What’s done is done for this year, but I think I’ll drop a note to Ms. _____. I really hate to be one of those parents who’s always getting up in the teacher’s face, and the plain truth of the matter is that we’ve rarely had reason to complain. But there’s got to be something better than this.

__________________

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14 Responses

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  1. Marc Ferguson said, on May 7, 2011 at 8:00 am

    Sunds like a typical middle school critique of a movie outside of their own limited cultural sphere. Any hint that the teacher gave any preparation before showing the film? Does she stop it during certain scenes to discuss what is happening, get student reactions? How to use films in class is always a tricky matter, and the poorest use is to fill time.

    • Andy Hall said, on May 7, 2011 at 8:04 am

      I asked about that. Apparently no context, or discussion — a time filler.

      I also asked some specific questions about the movie — where and when was it set, who were the different characters — and a little — a very little — got in through osmosis.

  2. WaKnight said, on May 7, 2011 at 8:59 am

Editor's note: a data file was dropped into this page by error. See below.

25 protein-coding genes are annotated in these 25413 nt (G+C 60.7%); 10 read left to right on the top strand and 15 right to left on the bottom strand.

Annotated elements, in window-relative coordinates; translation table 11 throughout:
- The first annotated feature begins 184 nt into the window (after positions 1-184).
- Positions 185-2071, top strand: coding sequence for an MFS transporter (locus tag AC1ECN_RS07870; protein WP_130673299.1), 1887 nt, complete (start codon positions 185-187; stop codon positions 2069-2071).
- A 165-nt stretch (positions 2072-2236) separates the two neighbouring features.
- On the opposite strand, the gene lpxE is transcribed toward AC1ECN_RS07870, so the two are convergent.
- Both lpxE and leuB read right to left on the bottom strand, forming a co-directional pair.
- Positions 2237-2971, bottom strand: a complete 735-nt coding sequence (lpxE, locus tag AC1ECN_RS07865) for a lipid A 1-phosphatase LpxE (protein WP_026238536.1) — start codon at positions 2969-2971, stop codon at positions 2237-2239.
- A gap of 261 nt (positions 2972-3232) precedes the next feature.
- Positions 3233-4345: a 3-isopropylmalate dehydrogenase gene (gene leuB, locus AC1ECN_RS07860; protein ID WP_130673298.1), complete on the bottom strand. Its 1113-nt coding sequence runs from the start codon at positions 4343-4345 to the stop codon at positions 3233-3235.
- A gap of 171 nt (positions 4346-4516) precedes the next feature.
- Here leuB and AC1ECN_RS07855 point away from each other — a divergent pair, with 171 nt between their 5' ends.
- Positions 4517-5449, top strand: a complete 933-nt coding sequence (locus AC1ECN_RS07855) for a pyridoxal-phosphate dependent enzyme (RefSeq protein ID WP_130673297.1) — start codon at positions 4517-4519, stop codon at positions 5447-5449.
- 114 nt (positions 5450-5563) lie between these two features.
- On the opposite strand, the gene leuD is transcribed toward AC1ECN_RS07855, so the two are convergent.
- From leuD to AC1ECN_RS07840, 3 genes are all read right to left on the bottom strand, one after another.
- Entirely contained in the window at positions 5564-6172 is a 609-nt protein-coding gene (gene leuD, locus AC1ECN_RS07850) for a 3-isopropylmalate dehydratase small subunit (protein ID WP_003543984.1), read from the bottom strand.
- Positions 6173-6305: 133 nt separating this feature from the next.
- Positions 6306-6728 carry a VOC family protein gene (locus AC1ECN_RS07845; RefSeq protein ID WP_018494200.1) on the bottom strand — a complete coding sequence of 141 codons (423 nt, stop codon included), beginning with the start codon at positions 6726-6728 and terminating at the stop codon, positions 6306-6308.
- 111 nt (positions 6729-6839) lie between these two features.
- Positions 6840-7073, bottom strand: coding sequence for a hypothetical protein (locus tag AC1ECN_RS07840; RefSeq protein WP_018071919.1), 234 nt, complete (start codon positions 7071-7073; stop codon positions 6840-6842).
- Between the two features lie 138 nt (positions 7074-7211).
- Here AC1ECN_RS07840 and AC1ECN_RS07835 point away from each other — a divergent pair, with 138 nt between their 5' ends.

We watched Glory in my 7th grade history class. We had to sign a waiver, but there it was. It’s a great movie to show to kids in some ways because they immediately root for the 54th Massachusetts against both the white northern racists and the confederates. It’s a cool way to show the ’3rd side’ of the civil war.

    • Andy Hall said, on May 7, 2011 at 9:21 am

      Good for your teacher. I don’t see any problem with Glory for a middle school class, with a waiver. I think the language and bigotry displayed would be more disturbing than the violence. But my guess is that an R rating here, regardless of the reason, is a non-starter — don’t even try.

      The rating system is bizarre. The King’s Speech was rated R, too. There’s no nudity or sex, no physical violence, but there’s a fair amount of drinking and one of the characters smoke incessantly. There are also a couple of scenes where Bertie is goaded into loud, shouting strings of profanity that are, in context, exceptionally funny. (They’re also relevant to the story because he apparently didn’t stammer when cursing.) So because of those things, an R rating.

      I find the “content advisory” section at IMDB very useful for explaining exactly what’s in a movie. Ratings are next to useless.